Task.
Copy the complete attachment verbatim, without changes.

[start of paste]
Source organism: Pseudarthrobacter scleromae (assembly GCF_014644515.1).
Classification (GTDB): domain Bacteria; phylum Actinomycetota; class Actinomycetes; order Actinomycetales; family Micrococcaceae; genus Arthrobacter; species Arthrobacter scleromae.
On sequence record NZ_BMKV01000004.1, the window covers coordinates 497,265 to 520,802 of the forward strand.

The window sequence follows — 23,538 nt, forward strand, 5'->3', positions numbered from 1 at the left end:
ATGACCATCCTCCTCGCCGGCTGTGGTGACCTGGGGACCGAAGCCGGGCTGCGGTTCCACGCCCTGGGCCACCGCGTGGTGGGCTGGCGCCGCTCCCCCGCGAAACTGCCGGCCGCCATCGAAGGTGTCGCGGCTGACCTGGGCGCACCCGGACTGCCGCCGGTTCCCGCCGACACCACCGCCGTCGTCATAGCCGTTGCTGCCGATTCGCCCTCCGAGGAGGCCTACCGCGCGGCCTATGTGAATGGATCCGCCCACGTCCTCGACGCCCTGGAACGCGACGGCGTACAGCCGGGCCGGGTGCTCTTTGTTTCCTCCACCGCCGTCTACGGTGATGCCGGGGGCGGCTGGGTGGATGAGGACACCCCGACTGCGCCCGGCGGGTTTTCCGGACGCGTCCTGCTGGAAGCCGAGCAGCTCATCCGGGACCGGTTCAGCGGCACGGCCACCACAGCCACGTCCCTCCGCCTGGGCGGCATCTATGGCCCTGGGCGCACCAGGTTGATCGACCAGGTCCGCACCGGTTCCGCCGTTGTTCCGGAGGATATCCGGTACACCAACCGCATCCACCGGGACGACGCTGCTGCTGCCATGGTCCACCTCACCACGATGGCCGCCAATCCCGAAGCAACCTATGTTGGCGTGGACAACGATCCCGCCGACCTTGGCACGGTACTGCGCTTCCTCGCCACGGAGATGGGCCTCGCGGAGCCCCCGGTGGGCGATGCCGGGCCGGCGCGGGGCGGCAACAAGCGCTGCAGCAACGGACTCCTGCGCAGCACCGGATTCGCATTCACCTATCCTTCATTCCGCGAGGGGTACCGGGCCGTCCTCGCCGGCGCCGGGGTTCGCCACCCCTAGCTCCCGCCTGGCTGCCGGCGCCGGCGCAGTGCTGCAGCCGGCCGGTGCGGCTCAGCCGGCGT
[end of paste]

Source organism: Pseudarthrobacter scleromae (assembly GCF_014644515.1).
Classification (GTDB): domain Bacteria; phylum Actinomycetota; class Actinomycetes; order Actinomycetales; family Micrococcaceae; genus Arthrobacter; species Arthrobacter scleromae.
On sequence record NZ_BMKV01000004.1, the window covers coordinates 497,265 to 520,802 of the forward strand.

The window sequence follows — 23,538 nt, forward strand, 5'->3', positions numbered from 1 at the left end:
ATGACCATCCTCCTCGCCGGCTGTGGTGACCTGGGGACCGAAGCCGGGCTGCGGTTCCACGCCCTGGGCCACCGCGTGGTGGGCTGGCGCCGCTCCCCCGCGAAACTGCCGGCCGCCATCGAAGGTGTCGCGGCTGACCTGGGCGCACCCGGACTGCCGCCGGTTCCCGCCGACACCACCGCCGTCGTCATAGCCGTTGCTGCCGATTCGCCCTCCGAGGAGGCCTACCGCGCGGCCTATGTGAATGGATCCGCCCACGTCCTCGACGCCCTGGAACGCGACGGCGTACAGCCGGGCCGGGTGCTCTTTGTTTCCTCCACCGCCGTCTACGGTGATGCCGGGGGCGGCTGGGTGGATGAGGACACCCCGACTGCGCCCGGCGGGTTTTCCGGACGCGTCCTGCTGGAAGCCGAGCAGCTCATCCGGGACCGGTTCAGCGGCACGGCCACCACAGCCACGTCCCTCCGCCTGGGCGGCATCTATGGCCCTGGGCGCACCAGGTTGATCGACCAGGTCCGCACCGGTTCCGCCGTTGTTCCGGAGGATATCCGGTACACCAACCGCATCCACCGGGACGACGCTGCTGCTGCCATGGTCCACCTCACCACGATGGCCGCCAATCCCGAAGCAACCTATGTTGGCGTGGACAACGATCCCGCCGACCTTGGCACGGTACTGCGCTTCCTCGCCACGGAGATGGGCCTCGCGGAGCCCCCGGTGGGCGATGCCGGGCCGGCGCGGGGCGGCAACAAGCGCTGCAGCAACGGACTCCTGCGCAGCACCGGATTCGCATTCACCTATCCTTCATTCCGCGAGGGGTACCGGGCCGTCCTCGCCGGCGCCGGGGTTCGCCACCCCTAGCTCCCGCCTGGCTGCCGGCGCCGGCGCAGTGCTGCAGCCGGCCGGTGCGGCTCAGCCGGCGT